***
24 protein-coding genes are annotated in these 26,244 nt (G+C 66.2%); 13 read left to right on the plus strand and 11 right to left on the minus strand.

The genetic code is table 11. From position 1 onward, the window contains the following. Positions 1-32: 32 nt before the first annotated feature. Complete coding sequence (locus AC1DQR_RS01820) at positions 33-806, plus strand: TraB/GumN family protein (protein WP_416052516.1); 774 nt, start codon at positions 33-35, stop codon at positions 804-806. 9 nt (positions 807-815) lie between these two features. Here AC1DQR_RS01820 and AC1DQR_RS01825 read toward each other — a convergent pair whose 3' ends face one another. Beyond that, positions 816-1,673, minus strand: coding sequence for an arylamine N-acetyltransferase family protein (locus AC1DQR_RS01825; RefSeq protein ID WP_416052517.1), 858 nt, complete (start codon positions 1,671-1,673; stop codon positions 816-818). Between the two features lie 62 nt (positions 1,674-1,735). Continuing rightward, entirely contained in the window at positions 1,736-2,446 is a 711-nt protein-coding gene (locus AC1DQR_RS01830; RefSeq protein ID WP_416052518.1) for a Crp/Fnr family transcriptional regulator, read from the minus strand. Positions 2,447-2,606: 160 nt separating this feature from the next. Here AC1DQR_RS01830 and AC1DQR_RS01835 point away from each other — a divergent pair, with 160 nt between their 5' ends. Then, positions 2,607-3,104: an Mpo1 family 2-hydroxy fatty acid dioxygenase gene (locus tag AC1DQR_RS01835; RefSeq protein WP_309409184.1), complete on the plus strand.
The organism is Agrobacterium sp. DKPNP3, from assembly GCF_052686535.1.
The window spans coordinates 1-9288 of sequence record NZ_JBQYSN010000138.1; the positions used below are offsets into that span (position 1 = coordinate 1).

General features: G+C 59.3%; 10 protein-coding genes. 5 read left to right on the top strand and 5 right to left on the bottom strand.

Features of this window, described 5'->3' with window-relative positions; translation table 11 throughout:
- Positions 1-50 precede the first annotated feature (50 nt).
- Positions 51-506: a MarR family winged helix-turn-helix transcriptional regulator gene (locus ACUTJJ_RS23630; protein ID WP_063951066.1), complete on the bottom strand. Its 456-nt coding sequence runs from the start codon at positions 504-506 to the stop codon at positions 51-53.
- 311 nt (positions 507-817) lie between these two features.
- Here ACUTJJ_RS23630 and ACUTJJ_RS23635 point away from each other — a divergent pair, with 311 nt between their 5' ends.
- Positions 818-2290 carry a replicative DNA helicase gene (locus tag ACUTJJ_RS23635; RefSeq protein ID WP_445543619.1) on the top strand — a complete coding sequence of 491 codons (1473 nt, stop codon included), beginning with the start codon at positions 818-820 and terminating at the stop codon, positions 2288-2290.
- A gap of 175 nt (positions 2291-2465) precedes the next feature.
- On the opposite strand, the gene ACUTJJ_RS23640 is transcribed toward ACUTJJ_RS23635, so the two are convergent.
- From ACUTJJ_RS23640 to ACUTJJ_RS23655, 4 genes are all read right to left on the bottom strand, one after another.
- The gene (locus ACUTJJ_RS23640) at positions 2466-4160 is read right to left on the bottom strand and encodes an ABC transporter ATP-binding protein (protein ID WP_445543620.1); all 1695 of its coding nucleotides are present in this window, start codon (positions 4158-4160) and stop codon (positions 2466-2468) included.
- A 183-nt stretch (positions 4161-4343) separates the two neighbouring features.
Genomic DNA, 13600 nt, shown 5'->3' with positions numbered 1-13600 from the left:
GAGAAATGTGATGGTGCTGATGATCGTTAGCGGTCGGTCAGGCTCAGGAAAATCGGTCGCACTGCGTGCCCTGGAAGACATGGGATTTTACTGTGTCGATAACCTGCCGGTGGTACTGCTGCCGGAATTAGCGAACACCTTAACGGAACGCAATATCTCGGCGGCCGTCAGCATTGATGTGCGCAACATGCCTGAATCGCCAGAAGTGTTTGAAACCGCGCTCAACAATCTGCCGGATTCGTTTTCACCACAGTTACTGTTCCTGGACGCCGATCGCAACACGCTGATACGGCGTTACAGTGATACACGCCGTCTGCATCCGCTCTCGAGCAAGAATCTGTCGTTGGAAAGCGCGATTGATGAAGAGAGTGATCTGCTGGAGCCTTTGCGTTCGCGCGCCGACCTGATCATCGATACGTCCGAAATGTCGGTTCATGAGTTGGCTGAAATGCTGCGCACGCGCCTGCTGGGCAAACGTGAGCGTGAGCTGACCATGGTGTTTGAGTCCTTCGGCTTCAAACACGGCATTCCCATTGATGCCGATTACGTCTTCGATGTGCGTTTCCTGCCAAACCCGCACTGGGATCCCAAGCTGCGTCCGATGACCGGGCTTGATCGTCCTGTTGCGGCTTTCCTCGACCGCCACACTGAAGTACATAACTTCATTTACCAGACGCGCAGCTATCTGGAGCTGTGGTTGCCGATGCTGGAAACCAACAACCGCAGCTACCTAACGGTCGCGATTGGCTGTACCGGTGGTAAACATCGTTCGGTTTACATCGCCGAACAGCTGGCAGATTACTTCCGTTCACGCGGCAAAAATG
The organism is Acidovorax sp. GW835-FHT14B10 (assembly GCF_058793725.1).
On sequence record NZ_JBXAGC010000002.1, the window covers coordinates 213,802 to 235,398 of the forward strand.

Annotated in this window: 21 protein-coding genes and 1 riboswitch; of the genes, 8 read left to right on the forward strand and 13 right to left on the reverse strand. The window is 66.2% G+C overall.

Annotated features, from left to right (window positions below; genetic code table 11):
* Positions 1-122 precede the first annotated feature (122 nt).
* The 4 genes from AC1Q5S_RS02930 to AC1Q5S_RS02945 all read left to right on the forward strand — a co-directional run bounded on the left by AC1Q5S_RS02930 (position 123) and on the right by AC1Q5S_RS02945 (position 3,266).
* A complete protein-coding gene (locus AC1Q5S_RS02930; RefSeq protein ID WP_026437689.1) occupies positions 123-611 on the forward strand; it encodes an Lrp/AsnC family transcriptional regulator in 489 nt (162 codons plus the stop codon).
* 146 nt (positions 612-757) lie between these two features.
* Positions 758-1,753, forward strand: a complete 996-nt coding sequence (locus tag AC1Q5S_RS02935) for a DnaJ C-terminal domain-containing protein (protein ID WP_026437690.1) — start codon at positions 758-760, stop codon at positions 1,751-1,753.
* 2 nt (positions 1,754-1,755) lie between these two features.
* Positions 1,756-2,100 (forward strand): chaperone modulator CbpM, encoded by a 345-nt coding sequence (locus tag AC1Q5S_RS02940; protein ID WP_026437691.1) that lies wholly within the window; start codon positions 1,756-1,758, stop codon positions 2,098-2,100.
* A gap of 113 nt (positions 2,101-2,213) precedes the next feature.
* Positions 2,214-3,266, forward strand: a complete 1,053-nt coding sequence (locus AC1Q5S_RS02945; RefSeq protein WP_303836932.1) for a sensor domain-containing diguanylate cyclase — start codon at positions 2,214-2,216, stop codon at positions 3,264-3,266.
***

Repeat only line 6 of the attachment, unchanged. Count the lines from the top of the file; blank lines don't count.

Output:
Features of this window, described 5'->3' with window-relative positions; translation table 11 throughout: